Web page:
There is a rare species of snake that I've wanted to see more than any other species for years. It is the Eastern Indigo Snake. It may still occur in low numbers where I work on Eglin Air Force Base, but it hasn't been documented from there in over a decade. I've gone to a couple different locations that I've heard still have fairly healthy populations, but after many fruitless hours of searching, this snake begins to take on a phantom-like persona in my mind. Recently, my friend Brandon and I went on one more search for this elusive serpent. Delayed gratification leads to satisfying success!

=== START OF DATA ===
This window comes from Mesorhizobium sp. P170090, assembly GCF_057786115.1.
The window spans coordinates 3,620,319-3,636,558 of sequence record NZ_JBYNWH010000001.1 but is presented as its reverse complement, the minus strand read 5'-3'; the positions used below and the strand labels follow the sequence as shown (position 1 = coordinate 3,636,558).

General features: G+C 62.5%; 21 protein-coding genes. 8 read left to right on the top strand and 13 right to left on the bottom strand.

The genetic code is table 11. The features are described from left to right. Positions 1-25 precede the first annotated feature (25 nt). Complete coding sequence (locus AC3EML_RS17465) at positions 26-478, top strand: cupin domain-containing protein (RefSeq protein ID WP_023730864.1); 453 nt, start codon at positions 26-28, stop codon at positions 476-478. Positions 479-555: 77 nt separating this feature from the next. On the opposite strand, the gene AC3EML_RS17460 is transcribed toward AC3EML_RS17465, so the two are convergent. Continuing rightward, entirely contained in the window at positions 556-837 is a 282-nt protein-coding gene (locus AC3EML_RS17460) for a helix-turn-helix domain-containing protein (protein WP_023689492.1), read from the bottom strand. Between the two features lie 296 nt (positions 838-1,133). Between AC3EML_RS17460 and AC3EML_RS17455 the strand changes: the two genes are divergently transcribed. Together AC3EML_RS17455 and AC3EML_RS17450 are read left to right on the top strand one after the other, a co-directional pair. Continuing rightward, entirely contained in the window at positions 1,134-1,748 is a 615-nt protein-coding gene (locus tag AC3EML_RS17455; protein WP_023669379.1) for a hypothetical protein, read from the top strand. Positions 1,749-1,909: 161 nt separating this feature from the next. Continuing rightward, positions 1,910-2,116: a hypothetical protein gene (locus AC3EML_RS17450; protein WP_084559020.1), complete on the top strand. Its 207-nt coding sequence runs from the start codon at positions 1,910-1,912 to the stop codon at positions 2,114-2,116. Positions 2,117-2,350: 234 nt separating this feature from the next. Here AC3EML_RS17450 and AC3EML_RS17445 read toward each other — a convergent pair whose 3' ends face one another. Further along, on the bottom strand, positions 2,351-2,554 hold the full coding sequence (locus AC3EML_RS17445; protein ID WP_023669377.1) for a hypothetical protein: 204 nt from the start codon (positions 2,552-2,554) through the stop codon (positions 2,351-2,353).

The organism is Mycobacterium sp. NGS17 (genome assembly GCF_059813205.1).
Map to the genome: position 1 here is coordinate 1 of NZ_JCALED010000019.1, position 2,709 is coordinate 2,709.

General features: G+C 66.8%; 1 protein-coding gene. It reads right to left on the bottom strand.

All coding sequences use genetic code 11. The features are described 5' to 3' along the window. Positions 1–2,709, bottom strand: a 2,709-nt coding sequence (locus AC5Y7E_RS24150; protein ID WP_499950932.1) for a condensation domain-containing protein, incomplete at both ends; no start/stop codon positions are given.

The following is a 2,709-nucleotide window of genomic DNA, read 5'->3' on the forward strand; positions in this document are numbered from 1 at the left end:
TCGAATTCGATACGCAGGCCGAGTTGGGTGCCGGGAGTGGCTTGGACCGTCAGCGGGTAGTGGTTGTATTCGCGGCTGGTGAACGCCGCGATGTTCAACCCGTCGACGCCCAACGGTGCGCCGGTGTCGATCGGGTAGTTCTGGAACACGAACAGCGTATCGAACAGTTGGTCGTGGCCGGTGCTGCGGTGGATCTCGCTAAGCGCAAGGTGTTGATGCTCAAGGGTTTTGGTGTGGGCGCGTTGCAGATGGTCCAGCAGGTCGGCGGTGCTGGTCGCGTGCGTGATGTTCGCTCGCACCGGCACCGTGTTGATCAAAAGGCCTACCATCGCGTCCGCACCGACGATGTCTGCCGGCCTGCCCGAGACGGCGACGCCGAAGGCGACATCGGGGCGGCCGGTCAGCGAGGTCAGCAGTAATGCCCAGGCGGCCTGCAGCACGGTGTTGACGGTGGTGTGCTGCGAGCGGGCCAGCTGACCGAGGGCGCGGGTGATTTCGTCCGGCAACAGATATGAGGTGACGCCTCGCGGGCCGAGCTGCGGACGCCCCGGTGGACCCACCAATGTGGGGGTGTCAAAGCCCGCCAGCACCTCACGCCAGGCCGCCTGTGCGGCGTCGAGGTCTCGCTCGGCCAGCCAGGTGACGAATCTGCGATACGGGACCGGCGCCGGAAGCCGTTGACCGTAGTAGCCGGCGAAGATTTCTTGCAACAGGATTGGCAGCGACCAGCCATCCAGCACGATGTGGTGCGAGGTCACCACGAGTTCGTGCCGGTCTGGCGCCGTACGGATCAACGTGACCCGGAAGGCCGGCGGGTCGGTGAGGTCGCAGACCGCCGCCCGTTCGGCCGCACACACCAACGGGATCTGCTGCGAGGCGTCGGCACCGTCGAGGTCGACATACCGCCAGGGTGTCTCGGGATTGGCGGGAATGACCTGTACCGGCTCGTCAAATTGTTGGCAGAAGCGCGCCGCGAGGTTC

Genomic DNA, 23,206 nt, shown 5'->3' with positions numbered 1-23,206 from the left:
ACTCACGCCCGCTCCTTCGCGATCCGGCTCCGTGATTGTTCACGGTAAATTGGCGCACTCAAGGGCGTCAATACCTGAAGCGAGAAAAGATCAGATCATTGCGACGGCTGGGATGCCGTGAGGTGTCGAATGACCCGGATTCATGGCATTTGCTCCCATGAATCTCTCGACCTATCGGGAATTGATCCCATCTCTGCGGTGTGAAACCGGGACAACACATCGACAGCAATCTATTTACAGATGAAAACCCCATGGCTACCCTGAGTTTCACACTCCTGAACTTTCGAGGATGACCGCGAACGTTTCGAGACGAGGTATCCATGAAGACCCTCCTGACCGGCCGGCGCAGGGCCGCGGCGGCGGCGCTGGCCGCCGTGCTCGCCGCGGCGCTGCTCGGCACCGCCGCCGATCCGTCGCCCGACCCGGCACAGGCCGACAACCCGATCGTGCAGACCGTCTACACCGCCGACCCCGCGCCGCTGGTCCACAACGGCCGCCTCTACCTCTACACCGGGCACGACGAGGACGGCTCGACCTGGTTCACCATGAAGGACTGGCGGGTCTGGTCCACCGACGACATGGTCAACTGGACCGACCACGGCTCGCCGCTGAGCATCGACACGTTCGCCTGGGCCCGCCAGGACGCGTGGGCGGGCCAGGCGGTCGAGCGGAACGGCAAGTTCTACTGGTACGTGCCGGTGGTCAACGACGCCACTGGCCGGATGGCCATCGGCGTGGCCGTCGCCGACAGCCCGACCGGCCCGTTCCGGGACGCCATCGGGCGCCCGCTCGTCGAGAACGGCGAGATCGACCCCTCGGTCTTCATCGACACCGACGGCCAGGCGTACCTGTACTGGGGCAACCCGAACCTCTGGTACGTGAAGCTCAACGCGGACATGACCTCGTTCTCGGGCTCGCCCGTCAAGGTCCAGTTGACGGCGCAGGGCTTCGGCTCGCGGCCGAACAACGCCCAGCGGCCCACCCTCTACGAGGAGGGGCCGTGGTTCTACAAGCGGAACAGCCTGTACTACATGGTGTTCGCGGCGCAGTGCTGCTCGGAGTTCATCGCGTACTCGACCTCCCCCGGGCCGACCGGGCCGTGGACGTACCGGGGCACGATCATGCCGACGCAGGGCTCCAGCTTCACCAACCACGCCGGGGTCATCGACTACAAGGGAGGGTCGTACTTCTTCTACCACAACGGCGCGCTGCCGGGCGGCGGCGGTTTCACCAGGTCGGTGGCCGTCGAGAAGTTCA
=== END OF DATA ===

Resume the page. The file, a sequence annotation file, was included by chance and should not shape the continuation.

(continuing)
Eastern Indigo Snake (Drymarchon couperi)
The individual that we found looked to be over 6.5' long, and almost as thick around as my forearm. It was basking near this Gopher Tortoise (Gopherus polyphemus) burrow.
At first glance, this snake looks to be simply a large, shiny black snake, but it has some beautiful iridescence in the black, as well as some neat reddish tones around the face.
Here's a close-up of part of the snake where you can see the individual scales and the skin between them.
This snake had probably shed very recently, and had such clear eyes. If you zoom in on this photo you can see trees, sky, and the sun reflected in them.
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